Statement | Are we willing to call New Zealand Aotearoa?

Are we willing to call New Zealand ‘Aotearoa’, its original Maori name? Artist Hohepa Thompson, aka Hori, traveled to Zeeland two weeks ago to ask us this question. A question that probably comes as a surprise to most Dutch people.

Hori arrived in Zeeland on Saturday 30 July before dawn. A day and a half earlier he had taken a flight to London in Auckland. Once there, he hired a car and took the ferry to Calais with his cameraman. The beach at Vlissingen was his destination. He put a plaque on one of the many poles on the beach: “To the people of Zeeland, I give you back the name New Zealand, the name of our country is Aotearoa.” A television crew captured his action for New Zealand television.

What was that again? How is it possible that the Maori country is named after Zeeland, wasn’t it the English that colonized the country? The Maori are the original inhabitants of New Zealand and are a minority in their own country. Descendants of European settlers are still the most dominant group. Like Australia and the United States, New Zealand is a colonial occupation. However, it was the Dutch VOC captain Abel Tasman who was the first European to arrive in Aotearoa in 1642, after which the VOC board decided to name the area after the province of Zeeland. This name was retained by the later British settlers.

As a result of the British appropriation of other peoples’ land, Maori language and culture have long been suppressed and dismissed as inferior. In recent decades, that has changed. Maori culture is again experienced as something positive. While it used to be punished, it is now almost hip to speak a few words of Maori. Of the national rugby team, the All blackthe traditional Maori dance haka has become known worldwide as an expression of a proud culture.

Petitions for and against

This renewed focus does not mean that the problems of racism and exclusion have been resolved. New Zealand is and will be a colony. This is evident from the existence of Hobson’s promise, a pro-colonial lobby group founded in 2016, disturbed by the various initiatives and schemes that combat discrimination against Maori. Last year they started the petitionNew Zealand, NOT Aotearoa‘, which has now been signed by almost 59,000 people.

In June last year, another petition made headlines calling for the name to be changed to Aotearoa. The petition was organized by Te Pāti Maori, the political party that defends Maori interests. It was signed by as many as 70,000 people, and the result is now being seriously investigated by a parliamentary committee.

The artist Hori decided to create a campaign in this context. He had large banners printed that read:Should we call Abel Aotearoa now?” – the word Abel refers to the VOC captain. He placed the banners on a trailer and in the past month drove from the northernmost tip of New Zealand to the far south, about 3,000 kilometers. He reports this on social media.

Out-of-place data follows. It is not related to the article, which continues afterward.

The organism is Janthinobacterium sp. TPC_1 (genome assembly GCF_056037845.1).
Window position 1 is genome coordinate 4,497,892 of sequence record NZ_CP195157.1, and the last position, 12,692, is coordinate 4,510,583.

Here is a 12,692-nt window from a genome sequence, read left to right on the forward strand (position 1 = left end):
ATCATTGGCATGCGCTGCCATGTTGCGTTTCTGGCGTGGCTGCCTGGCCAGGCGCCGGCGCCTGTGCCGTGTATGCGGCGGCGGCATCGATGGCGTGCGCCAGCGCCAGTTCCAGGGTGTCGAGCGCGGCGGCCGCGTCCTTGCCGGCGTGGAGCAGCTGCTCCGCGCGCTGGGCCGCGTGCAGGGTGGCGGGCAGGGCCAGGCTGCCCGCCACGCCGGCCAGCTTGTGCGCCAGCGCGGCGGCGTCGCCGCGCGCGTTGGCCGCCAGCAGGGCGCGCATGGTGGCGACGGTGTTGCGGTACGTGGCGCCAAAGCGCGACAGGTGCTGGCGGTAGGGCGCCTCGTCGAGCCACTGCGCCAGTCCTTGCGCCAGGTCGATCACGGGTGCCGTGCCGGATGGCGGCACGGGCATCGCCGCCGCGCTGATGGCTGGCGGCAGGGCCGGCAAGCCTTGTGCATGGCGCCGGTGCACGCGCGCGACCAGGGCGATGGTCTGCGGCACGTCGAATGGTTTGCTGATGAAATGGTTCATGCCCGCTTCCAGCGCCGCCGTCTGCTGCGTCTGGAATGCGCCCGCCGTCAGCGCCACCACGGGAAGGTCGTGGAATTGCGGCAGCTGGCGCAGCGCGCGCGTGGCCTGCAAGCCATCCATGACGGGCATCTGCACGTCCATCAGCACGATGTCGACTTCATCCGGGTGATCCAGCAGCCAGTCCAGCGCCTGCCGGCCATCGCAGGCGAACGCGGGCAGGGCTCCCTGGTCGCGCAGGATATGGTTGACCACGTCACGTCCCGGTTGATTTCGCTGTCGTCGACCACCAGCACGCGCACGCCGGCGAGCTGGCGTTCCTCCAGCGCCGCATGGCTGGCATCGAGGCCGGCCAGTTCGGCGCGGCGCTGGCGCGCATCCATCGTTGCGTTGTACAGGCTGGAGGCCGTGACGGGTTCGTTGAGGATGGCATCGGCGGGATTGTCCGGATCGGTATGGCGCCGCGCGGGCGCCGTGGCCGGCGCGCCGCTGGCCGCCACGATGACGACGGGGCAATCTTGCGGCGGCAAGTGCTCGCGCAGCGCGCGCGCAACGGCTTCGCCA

Hori went to Vlissingen but also made a stop in the Zealand village of Krabbendijke and then traveled to Rotterdam, Leiden and Amsterdam. Everywhere he hangs posters with a picture of Tasman and the question whether we are prepared to use the name ‘Aotearoa’. A QR code leads to the website ‘Hori’s Promise‘ where he addresses us Dutch directly.

Also read this column: Maori culture connects in times of crisis

Abel Tasman praised

With his project, Hori criticizes the arrogance of European colonizing nations that renamed entire areas as if people did not already live there. To give back a colonial name, as it does now, shows us the absurdity of this tradition. Colonial doctrines, now centuries old, have made normal what is not normal.

Here it is a genocidal man like Jan Pieterszoon Coen who stands on a pedestal and after whom street names and bridges are named. In New Zealand, it is Abel Tasman who is hailed and hailed as the ‘discoverer’ of the country. Both were employed by the murderous VOC, the greatest corporation that ever existed. With his action, Hori saws the chair legs, so to speak, of our democratic, civilized society, based on myths of brave sea heroes.

It slowly dawns on us that the naval heroes were not heroes. But it is clearly more difficult for us to recognize colonialism nowadays. There is also something easy about condemning past actions. We can distance ourselves from that as if we have nothing to do with it and it’s all over. But colonialism is not history, Aotearoa is a current occupied country and New Zealand a colonial name as the Dutch East Indies was a colonial name.

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